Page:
1. Those unused issues in reports. Since they aren't indexed they will not appear in Jira gadgets.
  2. Issues that aren't updated or have been closed for a certain period of time, e.g., more than two years.

5. The importance of the Resolution field

This section will discuss the importance of Jira's Resolution field. In many cases, it's mistakenly believed that an issue has been closed depending on its current state. When we have an issue in "Done" or "Close" status, it will be so, but internally, for Jira, an Issue has finished its life cycle when the Resolution field has a value.

Bad practices preach having an issue with a "Close" status, has no value in the Resolution field. To check if this is happening in your workflows, perform a JQL search that will show all the "Issues" with this problem. For instance:

Status = Closed and resolution is empty

To solve this problem, it's necessary to correct the workflow by adding a screen requesting the Resolution field when moving to the final state or including a Post-Function in the transition leading to the final state, e.g., "Update Issue Field."

How to include the Resolution field within a Jira worlkflow through a post-function

Also consider, if an issue can be reopened, we'll have to clean the value of that field. For this, it's advisable to create a Post-Function in that transition. We can reuse the Post-Function: "Update Issue Field."

Choose the Resolution field and name it as None:

Using the "Updated Issue Field" to give value to the Resolution field when an issue is reopned in Jira

Once done, we'll have our workflows ready and we'll not have this problem in future issues, but... What happens to tickets that have already been created and are closed?

There are several options:

If we have the ScriptRunner app, it has a "Built-In Script" called "Bulk Fix Resolution" that will allow us to give a value to this field based on a JQL filter previously saved.

However, if we do not have this app, we can perform the following operation:

  1. Locate the Workflow of the affected issues and modify them.
  2. Click "Add Transition", the wizard to create the transition.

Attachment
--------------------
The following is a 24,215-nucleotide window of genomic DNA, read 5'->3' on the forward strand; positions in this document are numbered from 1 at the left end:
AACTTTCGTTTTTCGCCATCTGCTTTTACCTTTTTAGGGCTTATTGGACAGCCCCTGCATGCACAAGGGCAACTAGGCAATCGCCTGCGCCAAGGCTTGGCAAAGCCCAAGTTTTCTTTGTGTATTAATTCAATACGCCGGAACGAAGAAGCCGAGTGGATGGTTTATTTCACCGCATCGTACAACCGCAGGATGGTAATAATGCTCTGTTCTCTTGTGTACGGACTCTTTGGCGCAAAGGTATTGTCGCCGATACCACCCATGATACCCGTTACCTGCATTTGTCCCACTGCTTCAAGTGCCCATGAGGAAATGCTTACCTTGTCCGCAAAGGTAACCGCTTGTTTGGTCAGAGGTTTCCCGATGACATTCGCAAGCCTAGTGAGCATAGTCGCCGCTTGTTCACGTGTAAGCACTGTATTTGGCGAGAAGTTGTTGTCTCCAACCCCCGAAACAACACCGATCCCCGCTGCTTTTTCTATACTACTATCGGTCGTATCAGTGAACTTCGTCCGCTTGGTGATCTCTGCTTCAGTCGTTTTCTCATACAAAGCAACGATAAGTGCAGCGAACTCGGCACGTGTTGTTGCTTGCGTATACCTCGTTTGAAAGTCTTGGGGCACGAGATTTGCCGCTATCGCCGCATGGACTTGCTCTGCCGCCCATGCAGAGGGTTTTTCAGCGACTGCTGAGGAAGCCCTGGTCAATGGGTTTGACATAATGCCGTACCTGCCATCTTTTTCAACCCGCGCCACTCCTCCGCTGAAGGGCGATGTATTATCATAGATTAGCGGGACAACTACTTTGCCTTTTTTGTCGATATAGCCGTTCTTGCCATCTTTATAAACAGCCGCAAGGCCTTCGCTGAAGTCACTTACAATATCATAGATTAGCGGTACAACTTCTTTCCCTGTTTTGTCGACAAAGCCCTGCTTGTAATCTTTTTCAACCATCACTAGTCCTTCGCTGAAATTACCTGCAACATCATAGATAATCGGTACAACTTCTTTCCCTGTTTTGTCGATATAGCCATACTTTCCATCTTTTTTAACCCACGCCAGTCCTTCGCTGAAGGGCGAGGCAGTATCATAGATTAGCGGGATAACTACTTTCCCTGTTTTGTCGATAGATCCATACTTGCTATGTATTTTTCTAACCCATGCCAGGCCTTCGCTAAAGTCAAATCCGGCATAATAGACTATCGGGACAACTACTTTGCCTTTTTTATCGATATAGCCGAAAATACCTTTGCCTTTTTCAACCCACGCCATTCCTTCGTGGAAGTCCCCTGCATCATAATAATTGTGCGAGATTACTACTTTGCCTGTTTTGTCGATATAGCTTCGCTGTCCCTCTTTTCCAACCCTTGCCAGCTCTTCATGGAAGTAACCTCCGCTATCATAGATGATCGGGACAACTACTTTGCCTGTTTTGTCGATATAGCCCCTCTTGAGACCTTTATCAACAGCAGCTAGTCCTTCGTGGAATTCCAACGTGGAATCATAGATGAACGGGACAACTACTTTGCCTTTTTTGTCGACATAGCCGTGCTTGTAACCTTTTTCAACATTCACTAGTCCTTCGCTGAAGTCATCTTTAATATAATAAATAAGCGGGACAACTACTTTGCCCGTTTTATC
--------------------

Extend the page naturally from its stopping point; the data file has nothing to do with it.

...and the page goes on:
1. From status: "Any status"
    2. To status: "Itself"
    3. Name: "FixResolution"

Giving value to the Resolution field for Jira issues closed or already openend

Now we'll have to add the Post-function ("Update Issue Field") to the transition we've created before, assigning a value to the "Resolution" field.

Additionally, we recommend adding a condition. This way, only administrators can execute this transition, and users won't be able to run this transition -to avoid mistakes.

Once the transition is created, we execute it. If we have multiple issues affected, we "Bulk change" them. To do this:

  1. In the top menu go to Issues > Search for issues.

  2. We'll perform the appropriate JQL search, for instance: issuetype = task and Status = Closed and resolution is empty.

  3. With the results on screen, click on the upper right corner of the screen: Tools > Bulk Change.

  4. We'll continue in the wizard. In the section asking to select the operation, we'll use: "Transition Issues" and then select the transition we've just generated, in this case, is "FixResolution".

  5. When the process is finished all our "Issues" will have a value in the field "Resolution".

IMPORTANT: The resolution date is automatically updated in Jira's issues when you set a resolution, so the value will be the time when the fix is executed.

As you have seen, there are a lot of situations you have to face when working with Jira, and facing uncertainty, it's best to have the best possible solution at hand. We hope you find these tips for Jira Data Center implementations useful.

If you are looking for more information about different ways to export Issues from Jira, more tips when implementing Jira or other blockers don't hesitate to visit our blog; here, you'll find different solutions. For now, if you need more help, please get in touch with us by clicking the button below: